Agency aiding firms in emergency planning

'We all let employees out at the same time and it was impossible to travel.'

When remnants from Hurricane Irene slammed into New England in late August 2011, The Pastry Gourmet, with locations in Cumberland and North Kingstown, was among businesses that had substantial inventory losses with no refrigeration and no backup plans. More

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Agency aiding firms in emergency planning

'We all let employees out at the same time and it was impossible to travel.'

Posted 6/4/12

When remnants from Hurricane Irene slammed into New England in late August 2011, The Pastry Gourmet, with locations in Cumberland and North Kingstown, was among businesses that had substantial inventory losses with no refrigeration and no backup plans.

Then, when a storm dropped several inches of snow into the Greater Providence region late last January, the business again got caught up in its after-effects, said Julie Zito, whose family owns the company.

“We [local businesses] all let [employees] out at the same time and it was impossible to travel,” said Zito. “Only public entities knew [the storm was coming]. We weren’t part of this circle of information.”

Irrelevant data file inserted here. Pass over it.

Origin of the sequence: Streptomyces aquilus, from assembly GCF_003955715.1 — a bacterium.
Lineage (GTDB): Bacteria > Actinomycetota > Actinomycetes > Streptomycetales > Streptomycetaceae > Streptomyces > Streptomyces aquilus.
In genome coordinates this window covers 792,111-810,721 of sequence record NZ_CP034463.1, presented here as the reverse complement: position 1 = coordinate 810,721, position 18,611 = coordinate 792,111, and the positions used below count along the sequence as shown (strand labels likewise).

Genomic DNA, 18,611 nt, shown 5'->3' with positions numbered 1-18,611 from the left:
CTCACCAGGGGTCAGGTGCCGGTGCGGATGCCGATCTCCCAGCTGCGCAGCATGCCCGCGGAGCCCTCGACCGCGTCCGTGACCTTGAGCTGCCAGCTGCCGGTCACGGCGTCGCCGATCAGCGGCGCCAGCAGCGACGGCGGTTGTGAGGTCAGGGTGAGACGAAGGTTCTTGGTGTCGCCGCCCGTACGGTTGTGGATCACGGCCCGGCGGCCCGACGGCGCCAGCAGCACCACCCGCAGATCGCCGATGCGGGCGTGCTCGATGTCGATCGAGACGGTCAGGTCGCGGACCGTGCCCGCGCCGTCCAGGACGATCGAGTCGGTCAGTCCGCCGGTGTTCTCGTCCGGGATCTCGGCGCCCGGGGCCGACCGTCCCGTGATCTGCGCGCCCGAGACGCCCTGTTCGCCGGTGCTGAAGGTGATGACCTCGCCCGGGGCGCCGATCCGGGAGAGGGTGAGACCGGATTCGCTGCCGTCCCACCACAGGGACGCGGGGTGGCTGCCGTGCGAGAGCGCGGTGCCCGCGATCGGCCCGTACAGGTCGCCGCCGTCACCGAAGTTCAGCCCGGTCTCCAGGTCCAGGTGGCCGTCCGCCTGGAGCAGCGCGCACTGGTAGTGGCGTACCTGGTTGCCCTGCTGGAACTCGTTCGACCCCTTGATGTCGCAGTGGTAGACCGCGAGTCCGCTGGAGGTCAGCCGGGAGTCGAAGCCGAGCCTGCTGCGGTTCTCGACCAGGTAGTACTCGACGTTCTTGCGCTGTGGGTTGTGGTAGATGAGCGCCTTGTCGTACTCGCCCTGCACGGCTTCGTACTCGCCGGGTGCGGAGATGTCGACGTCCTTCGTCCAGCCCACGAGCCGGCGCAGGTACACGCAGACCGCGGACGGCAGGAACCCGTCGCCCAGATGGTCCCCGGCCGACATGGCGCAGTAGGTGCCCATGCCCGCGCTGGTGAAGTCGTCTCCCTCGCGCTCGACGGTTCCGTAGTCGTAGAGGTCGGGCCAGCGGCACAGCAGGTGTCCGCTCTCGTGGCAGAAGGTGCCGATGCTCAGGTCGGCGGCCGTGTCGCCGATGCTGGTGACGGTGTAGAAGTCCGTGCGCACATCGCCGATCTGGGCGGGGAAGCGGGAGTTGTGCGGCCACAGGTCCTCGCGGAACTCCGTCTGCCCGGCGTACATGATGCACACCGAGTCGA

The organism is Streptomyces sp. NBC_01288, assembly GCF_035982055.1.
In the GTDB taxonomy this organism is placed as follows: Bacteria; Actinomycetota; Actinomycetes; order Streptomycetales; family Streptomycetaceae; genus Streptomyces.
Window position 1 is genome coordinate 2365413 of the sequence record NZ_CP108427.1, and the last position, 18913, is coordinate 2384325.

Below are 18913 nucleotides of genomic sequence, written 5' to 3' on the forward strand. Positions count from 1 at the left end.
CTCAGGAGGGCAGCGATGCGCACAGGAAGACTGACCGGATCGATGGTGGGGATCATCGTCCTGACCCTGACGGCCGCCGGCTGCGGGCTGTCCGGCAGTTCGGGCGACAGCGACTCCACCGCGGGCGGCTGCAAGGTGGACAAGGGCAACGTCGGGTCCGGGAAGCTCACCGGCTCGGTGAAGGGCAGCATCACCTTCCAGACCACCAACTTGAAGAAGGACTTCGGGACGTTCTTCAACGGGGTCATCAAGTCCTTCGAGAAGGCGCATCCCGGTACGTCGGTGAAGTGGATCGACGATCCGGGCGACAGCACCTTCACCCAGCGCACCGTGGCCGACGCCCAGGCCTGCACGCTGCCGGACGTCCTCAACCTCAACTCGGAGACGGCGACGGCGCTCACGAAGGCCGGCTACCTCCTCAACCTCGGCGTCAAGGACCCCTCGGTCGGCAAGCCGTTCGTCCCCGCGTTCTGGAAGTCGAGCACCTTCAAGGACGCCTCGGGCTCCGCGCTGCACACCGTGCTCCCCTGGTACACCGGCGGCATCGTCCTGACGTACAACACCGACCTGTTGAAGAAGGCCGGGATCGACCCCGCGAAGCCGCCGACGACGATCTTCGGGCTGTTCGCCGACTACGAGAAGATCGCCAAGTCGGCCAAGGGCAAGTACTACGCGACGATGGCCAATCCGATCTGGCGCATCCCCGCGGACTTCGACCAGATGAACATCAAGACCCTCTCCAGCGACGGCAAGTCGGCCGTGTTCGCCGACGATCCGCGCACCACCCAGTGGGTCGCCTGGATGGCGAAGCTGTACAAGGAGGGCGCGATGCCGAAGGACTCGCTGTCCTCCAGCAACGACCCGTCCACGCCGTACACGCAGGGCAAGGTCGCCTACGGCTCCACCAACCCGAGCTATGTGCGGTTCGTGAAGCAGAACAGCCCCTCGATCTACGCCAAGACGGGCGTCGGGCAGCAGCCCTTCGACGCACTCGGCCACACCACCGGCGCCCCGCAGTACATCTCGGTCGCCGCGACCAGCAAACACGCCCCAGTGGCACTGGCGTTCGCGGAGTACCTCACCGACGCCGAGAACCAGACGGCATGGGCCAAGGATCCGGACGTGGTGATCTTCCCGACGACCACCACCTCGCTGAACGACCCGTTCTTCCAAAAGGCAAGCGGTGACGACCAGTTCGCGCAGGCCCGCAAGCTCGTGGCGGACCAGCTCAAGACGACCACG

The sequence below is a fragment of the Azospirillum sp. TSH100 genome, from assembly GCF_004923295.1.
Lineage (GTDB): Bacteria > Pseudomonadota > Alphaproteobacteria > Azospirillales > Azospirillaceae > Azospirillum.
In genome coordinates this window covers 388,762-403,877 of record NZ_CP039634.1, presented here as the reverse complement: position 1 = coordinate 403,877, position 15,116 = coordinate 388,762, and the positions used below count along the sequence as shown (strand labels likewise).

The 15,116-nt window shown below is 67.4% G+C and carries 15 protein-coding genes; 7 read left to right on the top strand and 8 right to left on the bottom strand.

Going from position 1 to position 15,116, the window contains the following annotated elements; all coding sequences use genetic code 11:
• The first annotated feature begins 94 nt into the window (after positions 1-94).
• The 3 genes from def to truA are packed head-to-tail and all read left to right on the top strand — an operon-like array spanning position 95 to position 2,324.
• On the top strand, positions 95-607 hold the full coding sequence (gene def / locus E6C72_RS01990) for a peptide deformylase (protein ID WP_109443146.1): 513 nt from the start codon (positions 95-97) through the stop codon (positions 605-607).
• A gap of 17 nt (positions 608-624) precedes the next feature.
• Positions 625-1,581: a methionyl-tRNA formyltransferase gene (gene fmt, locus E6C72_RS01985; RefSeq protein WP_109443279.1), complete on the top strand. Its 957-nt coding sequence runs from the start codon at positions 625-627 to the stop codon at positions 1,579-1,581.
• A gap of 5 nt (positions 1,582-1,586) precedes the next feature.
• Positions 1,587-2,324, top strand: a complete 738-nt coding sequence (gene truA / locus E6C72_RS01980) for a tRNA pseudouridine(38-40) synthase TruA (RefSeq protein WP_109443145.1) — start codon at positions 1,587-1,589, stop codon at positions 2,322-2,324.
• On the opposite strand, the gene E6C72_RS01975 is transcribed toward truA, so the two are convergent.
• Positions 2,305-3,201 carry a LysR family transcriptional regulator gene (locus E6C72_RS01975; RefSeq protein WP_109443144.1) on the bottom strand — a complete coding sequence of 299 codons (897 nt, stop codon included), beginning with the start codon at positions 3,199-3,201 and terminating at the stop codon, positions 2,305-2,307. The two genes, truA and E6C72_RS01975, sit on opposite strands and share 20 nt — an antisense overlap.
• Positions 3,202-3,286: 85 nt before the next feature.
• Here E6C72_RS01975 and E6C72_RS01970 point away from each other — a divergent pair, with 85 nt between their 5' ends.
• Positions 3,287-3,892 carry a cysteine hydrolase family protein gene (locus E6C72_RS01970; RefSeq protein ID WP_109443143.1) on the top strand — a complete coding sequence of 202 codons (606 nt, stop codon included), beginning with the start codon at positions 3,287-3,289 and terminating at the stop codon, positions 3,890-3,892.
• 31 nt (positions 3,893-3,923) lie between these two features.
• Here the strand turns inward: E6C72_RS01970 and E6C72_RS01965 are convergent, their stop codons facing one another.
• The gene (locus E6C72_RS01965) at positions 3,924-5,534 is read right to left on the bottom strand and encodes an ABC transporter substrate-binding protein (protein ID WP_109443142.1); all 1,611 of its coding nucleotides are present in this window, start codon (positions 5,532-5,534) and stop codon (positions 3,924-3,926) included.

Zito is one of the forces behind the R.I. Emergency Management Agency’s new program to assist small businesses in emergency preparedness to avoid such nightmares.

Fully funded by a grant from the Federal Economic Development Agency, the program is still in its development stage and being modeled, in part, after a similar program in Louisiana, which is one of only three states, along with New Jersey and Utah, that have such programs.

Zito is working with Alexander Ambrosius. Both are contract employees with the Rhode Island agency. Ambrosius just graduated with a master’s degree in homeland security from Salve Regina University in Newport.

“It surprised me that there haven’t been [programs] nationwide,” Ambrosius said. “[This will be] all the things that emergency management has been doing but never directed toward businesses. We want to see businesses able to sustain.”

Rhode Island’s program is focusing largely on establishing an online business directory – an undertaking with a magnitude that does not escape those involved.

Ideally, every business within the state eventually would be signed on. It would encompass only public-knowledge information and be easily accessible via the Internet.

“It’s the biggest part [of the plan],” Zito said. “We really want to know who the key contacts are. What are the products and goods? There are just so many elements to businesses.”

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